For us the lesson is clear. We must begin with the recognition of the royal claims of Christ to our homage and obedience. He only becomes Saviour, in the fullest meaning of the word, when He has been enthroned as King in our hearts. With invariable precision He is described, first as Prince, then as Saviour, and that order cannot be altered without injury to our soul-life (Act 5:31; Rom 10:9; Heb 7:2). The whole content of the New Testament is altered when we view the Royalty of Christ as the chief cornerstone, not only of that structure, but of the edifice of character.

Let us not be afraid of Christ as King. He is meek and lowly, and full of understanding of the problems of our life. He shared our life, and was so poor that He had to trust in the kind offices of a friend to supply His physical needs, and in the palm branches of the peasant crowd for His palfrey and the carpeting of His royal procession; but as we watch it pass, the lowly triumph swells in proportions until it represents the whole race of mankind; and the generations that preceded His advent, and those that follow, sweep down the Ages of human history, proclaiming and acclaiming Christ as King. (Rev 15:3-4, R.V).


O God, may our hearts indite good matter, that our mouth may speak of our King. Whilst we adore Him as Wonderful may He become to us the Prince of Peace. Enable us to put the government of our lives upon His shoulder, and of His government and of our peace let there be no end. Amen.

Our Daily Walk

Christ’s Revelation Of God

Lord, shew us the Father, and it sufficeth us, Jesus saith .. he that hath seen Me hath seen the Father.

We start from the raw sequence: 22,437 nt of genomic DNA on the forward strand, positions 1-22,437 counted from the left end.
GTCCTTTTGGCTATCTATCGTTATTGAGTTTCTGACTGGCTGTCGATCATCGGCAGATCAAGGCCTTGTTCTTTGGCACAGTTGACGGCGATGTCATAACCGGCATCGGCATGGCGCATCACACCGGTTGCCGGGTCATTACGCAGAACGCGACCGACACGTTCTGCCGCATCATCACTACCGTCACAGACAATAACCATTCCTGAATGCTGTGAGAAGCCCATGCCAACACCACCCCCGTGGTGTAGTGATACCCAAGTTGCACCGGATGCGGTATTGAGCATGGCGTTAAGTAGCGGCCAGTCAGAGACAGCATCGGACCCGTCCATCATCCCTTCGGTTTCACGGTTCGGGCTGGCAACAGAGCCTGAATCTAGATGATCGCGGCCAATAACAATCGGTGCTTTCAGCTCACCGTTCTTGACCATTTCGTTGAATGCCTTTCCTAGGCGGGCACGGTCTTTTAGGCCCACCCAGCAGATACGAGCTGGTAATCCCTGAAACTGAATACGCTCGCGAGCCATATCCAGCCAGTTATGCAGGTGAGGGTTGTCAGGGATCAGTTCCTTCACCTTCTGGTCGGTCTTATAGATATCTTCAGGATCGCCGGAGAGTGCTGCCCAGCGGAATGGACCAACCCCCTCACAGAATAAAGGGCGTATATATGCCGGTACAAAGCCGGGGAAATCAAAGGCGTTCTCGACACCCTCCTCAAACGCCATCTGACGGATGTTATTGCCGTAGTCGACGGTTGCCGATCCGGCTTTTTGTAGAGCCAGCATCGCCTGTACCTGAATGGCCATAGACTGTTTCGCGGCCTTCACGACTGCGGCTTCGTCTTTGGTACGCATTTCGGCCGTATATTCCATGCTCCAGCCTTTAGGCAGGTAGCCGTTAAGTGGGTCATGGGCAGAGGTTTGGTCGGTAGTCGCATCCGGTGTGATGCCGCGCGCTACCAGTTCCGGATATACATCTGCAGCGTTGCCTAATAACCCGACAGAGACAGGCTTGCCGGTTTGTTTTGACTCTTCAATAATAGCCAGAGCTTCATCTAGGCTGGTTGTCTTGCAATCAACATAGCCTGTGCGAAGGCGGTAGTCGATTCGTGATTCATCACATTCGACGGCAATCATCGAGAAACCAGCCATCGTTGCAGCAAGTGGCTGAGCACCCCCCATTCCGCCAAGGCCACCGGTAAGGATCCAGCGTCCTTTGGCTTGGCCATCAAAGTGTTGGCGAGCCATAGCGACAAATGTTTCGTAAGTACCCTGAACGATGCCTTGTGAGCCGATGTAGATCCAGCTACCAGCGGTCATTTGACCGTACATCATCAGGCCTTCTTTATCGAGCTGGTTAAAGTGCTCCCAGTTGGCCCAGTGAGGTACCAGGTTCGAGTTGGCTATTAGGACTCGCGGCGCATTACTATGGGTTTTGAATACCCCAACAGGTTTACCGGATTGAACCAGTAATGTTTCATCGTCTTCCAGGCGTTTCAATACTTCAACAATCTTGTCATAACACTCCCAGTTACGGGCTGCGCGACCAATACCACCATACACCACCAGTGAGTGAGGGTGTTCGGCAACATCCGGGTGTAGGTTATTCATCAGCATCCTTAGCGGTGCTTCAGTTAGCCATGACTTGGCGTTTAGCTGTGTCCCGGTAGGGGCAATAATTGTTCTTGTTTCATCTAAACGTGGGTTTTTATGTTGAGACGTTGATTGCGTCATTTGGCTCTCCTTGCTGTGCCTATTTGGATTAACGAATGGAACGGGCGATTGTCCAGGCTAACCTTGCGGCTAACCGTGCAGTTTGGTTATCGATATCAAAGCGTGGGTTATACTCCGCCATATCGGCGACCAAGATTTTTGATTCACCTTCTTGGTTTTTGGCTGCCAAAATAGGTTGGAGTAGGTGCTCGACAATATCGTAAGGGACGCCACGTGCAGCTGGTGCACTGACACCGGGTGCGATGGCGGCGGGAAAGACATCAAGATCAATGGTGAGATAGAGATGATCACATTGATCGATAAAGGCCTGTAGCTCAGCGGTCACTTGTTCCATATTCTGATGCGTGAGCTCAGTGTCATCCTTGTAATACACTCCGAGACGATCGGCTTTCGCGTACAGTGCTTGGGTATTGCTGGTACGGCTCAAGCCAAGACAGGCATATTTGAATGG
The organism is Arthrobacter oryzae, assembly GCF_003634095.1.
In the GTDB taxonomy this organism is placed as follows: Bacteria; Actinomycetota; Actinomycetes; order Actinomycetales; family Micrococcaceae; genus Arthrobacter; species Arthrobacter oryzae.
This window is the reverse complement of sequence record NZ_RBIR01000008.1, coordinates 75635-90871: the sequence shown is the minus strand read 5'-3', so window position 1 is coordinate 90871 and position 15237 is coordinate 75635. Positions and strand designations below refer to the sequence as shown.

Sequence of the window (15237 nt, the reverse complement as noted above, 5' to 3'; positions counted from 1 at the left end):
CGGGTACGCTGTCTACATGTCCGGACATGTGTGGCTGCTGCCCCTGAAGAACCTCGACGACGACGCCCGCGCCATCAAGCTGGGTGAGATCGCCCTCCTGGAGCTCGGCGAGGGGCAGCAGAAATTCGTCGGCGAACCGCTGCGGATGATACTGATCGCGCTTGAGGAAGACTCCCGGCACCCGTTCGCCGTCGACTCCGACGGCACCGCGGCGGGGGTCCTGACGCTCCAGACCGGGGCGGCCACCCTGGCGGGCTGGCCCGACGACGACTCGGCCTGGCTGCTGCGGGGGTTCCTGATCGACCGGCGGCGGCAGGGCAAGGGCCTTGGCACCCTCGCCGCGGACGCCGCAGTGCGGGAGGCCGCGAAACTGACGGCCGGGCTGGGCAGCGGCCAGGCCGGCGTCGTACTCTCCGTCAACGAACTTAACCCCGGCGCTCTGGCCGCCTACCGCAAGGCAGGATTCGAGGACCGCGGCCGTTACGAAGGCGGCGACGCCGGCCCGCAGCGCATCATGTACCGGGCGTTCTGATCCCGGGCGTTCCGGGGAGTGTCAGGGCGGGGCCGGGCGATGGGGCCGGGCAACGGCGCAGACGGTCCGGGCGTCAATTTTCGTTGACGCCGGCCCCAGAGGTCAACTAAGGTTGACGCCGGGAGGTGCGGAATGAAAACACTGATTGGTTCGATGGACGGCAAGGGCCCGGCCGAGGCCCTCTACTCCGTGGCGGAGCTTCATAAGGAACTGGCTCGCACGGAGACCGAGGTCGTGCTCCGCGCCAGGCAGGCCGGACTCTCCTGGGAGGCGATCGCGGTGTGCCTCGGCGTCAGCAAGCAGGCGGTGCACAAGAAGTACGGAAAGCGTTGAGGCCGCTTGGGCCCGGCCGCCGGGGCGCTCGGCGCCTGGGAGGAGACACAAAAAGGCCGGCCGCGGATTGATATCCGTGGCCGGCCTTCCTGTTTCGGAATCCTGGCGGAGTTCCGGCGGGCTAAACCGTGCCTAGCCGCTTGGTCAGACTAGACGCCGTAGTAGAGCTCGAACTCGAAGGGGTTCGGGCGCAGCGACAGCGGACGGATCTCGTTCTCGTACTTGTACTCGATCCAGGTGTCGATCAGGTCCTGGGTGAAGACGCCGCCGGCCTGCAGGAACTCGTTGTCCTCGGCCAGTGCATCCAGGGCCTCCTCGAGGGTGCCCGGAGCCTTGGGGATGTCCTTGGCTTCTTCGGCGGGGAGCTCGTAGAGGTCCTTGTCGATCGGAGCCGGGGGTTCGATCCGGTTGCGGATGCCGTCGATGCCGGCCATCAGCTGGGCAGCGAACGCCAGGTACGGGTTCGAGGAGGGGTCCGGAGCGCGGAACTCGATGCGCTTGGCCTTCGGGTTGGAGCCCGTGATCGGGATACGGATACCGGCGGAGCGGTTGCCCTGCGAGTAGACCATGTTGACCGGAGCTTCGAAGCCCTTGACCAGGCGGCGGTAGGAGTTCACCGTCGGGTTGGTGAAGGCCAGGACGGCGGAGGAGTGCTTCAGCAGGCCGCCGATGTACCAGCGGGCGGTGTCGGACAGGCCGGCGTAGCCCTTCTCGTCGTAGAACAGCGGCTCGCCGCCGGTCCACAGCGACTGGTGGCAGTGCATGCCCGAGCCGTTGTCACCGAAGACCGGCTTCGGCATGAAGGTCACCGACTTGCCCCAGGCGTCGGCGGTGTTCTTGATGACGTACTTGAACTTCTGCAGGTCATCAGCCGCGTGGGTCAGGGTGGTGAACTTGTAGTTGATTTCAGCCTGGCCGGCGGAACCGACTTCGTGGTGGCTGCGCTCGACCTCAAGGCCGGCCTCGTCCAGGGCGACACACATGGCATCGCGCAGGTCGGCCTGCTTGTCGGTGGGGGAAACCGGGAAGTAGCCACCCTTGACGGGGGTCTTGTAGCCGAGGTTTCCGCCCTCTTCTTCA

~ John 14:8-9

Philip’s inquiry bore witness to the growth of a human soul. Only three short years before Christ had found him. At that time he was probably much as the young men of his standing and age, not specially remarkable, save for an interest in the earnestness about the advent of the Messiah. His views, however, were limited and narrow; he looked for Christ’s advent as the time for the re-establishment of the Kingdom of David, and deliverance from the hated Roman yoke. But three years of fellowship with the Master had made a wonderful difference. He is not now content with beholding the Messiah—he is eager to know the Father: “Show us the Father, and it sufficeth us.”

But surely this request was based on a mistake. He wanted to see the Father. But how can you make Wisdom, or Love, or Purity visible, save in a human life? Philip was so absorbed in his quest for the transcendent, that he missed the revelation of the Father which for three years had been passing before his eyes. “Have I been so long time with you, and yet hast thou not known Me, Philip?”

Our Lord revealed the Father in His works (Joh 14:10-11). The story of His miracles are leaves from God’s diary. The right way to read them is not to say: This is what Christ did; but, Thus God is ever doing—always healing the sick, giving sight to the blind, restoring the leper, and raising the dead.